Monday, November 24, 2014

Snow Like Ashes Review

I'm just shy of half-way through Snow Like Ashes and I loathe it utterly.  I've been wrestling back and forth over whether or not I should finish this book — the only reason I'd continue is so that I could write an informed review. But, I have a feeling that I'm not going to warm up to this story...

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It's about thirty minutes later and I've come to a decision.  I can't keep going.  I just... disagree with every element of the book.  The plot, the characterizations, the style, the dialogue, the descriptions.  Everything is pissing me off.

It's not often that I react with anger to a book. Yet, that's what's happening.  It could very well be that I'm PMS-ing right now.  If that's the case, then my sincere apologies to Sara Raasch. But, right now, I'm going to write the only kind of review I'm capable of writing at the moment and that is an incoherent, harsh one.

It's time for a hate parade.
The Characters... are pissing me off! 

The protagonist, Meira, is driving me crazy.  She's a combination of over-confident and naive, which causes her to barrel into situations inappropriately. Moreover, I find myself figuring stuff out ages before Meira's character understands what's going on.  She's not the sharpest tool in the shed, and I'm not really into unintelligent characters. Also, she has this Xena Warrior Princess disc weapon that she won't shut up about. Her chakram. 

Or maybe no amount of training would change how awkward a sword feels in my hands and how much I love throwing my spinning circular blade of death—my chakram.
My arms are too rubbery from my windowsill catch to throw my chakram... 
I test my arms—not quite as shaky—and draw out my chakram, tightening my hand around the familiar, worn handle. 
I emerge from the staircase with my chakram...  
I lean forward to launch my chakram...
Before he mounts, he grabs my chakram off the walkway...
The child who waved swords around like awkward steel wings and showed absolutely no promise in fighting until I tried ranged weapons like my chakram...
I curse Herod a million times over for stealing my chakram. 
I shrug out of my chakram’s holster and drop it in the grass 
...something behind his eyes, something he’s barely holding on to, that makes me want to set my chakram to work ruining Noam’s pretty foyer. 
I rip off my travel clothes and pile the whole mess of things in the corner with my chakram guarding it on top.  
“We’re running?” I squeak, holstering my chakram
“He stole my chakram, though,” I say, grabbing at anything to lighten the mood. 
Okay, okay, I'm stopping now.  But the point is, these two words (my. chakram.) are used too much, and always together. It enrages me.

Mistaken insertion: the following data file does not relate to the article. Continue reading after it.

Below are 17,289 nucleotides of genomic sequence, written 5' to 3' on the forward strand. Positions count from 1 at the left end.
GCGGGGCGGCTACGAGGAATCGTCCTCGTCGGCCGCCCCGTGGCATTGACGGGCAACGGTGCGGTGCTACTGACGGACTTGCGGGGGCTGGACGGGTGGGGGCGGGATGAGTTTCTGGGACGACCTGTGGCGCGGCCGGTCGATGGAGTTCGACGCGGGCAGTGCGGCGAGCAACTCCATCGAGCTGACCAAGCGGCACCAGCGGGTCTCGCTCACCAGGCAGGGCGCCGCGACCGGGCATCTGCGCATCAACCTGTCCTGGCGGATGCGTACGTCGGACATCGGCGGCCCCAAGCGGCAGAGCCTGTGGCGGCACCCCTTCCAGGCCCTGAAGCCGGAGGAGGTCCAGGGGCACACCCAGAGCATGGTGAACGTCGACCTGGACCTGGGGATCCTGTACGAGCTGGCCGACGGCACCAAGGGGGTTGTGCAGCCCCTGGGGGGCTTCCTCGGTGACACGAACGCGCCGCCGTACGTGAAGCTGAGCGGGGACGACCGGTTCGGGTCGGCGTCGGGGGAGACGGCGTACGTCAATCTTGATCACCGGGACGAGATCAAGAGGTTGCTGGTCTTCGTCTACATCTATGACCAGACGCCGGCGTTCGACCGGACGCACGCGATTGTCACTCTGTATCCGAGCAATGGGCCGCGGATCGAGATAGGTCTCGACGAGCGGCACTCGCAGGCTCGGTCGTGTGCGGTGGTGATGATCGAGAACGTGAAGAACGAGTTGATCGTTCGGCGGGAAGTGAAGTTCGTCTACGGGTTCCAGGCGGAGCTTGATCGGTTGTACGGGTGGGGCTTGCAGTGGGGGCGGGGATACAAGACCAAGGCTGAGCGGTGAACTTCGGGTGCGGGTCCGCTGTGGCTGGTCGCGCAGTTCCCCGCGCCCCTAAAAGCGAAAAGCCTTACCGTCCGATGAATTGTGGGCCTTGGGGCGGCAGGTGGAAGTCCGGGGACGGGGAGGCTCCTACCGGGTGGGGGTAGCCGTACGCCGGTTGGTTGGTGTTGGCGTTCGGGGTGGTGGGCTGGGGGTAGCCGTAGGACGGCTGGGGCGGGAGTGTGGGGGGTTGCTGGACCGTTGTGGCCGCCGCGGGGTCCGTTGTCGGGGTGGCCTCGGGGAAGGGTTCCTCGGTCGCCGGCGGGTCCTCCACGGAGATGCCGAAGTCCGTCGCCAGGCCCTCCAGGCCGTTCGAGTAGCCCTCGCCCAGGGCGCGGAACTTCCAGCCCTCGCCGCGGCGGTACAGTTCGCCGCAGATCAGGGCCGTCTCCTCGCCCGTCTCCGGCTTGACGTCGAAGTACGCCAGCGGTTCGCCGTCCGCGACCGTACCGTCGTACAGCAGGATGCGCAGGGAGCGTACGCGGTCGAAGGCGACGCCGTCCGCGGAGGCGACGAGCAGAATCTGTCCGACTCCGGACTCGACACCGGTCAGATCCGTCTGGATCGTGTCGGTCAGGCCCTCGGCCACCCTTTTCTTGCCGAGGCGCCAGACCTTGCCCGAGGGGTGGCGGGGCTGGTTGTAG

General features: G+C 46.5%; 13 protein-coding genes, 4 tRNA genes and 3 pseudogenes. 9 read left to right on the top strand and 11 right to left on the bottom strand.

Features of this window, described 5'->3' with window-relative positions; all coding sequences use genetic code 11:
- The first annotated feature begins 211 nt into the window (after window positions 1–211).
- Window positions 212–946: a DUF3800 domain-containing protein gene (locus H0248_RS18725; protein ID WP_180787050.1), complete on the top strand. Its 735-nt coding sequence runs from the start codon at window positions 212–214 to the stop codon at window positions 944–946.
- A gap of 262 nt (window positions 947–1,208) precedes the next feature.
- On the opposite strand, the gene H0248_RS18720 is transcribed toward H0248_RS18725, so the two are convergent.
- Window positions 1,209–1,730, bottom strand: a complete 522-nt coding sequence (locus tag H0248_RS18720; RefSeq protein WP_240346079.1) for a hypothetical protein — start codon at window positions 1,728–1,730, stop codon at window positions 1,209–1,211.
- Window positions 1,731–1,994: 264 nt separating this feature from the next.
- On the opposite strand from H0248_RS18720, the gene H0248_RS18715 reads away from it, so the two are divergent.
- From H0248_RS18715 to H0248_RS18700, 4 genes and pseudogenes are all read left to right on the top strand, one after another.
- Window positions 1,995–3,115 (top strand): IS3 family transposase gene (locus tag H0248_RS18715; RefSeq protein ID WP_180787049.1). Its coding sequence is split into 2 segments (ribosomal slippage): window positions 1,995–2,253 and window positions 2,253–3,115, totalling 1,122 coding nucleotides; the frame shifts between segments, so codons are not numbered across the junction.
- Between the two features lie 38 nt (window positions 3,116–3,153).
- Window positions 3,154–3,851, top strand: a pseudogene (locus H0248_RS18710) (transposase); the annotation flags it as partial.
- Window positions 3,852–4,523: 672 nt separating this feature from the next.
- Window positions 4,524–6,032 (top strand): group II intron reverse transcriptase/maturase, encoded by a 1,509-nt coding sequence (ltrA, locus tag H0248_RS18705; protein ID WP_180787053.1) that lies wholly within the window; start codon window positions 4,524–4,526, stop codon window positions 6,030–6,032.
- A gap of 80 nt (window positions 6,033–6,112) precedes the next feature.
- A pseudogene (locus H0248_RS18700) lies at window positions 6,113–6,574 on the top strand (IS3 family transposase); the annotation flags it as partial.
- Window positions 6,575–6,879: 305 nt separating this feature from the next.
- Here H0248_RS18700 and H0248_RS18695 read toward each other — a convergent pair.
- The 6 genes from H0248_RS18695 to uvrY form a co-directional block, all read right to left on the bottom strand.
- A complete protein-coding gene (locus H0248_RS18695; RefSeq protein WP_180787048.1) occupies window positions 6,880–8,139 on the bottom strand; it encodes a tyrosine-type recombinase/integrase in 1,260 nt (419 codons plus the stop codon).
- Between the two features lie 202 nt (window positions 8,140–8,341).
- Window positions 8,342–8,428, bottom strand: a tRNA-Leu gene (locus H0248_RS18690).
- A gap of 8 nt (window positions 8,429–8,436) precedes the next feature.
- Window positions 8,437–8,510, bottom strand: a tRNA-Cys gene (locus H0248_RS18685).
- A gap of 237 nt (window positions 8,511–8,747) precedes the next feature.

The Plot... is pissing me off!

It's a little similar to Melina Marchetta's Finnikin of the Rock.  (A kingdom falls; citizens are cut off from the homeland. A group of refugees, including a grizzled soldier and the royal heir, seek to reclaim their kingdom and see it rise again.) Also like Finnikin of the Rock, the logistics involved in getting the lost kingdom back are incomprehensible. In Snow Like Ashes, both halves of a really special locket need to be collected to bring back the magic. It's like something out of...

The Dialogue... is pissing me off!

What's going on with the dialogue is something I like to call "mall-casual." It goes terribly with a fantasy setting. 

The Style... is pissing me off!

Another thing that's really getting to me is the melodramatic reactions.  There's plenty of clutching, gritting, gasping, gripping, shouting, swallowing, choking, brightening, and blanching. There's jerking, slamming, striking, squeaking, and shuddering. Instead of bringing the story to life, it just makes the situations seem contrived and ridiculous. 

Part of me feels a little bad writing this mean-spirited review.  I mean, it's all well and good for me, writing this from my semi-anonymous seat. I'm aware that I'm ragging on Sara Raasch's baby. She had the sweetest dedication at the beginning of the book:

To everyone who read the first (horrible) draft of this story and did not laugh when twelve-year-old me said, “Someday, I’m going to get this published."
See? So, to end this rambling review on a less hateful note, I'm aware that a lot of people really like this book.  It has a 4.05 average rating on Goodreads, which is not shabby. What's up with me that I can't enjoy Snow Like Ashes?  Probably, it's just not my cup of tea. That, and PMS.

UPDATE: Oh GOD. Less than an hour after this review went up, Sara Raasch herself followed me on twitter.  I am now paranoid that she will read this review.  I want to hide under a rock.


  1. OMG. I was so annoyed with this one as well! I've visited a blog with your exact thoughts last week. I'm just so tired of fantasy novels featuring a heroine whose purpose is to unite two kingdoms. That in itself, is such a highly unoriginal trope. What annoys me even more is that she has to be married off to the prince to make this union happen. Ugh. And please, enough with silks and satin dresses! I did not like this one at all.

    This book is being compared to Graceling. If you've ever read that novel, you will die laughing. Because it is nowhere near the vicinity of Graceling. I'm so pissed that they're even comparing it to that book.

    I don't blame you, girl.

    1. YES! I forgot to mention how much the stupid dresses pissed me off! I'm relieved that you don't like this as well. I thought it might be super awkward if I was alone in disliking the book.

      And compared to Graceling? No, no, no. I mean, I can see how to book might aspire to Graceling, but it doesn't come close.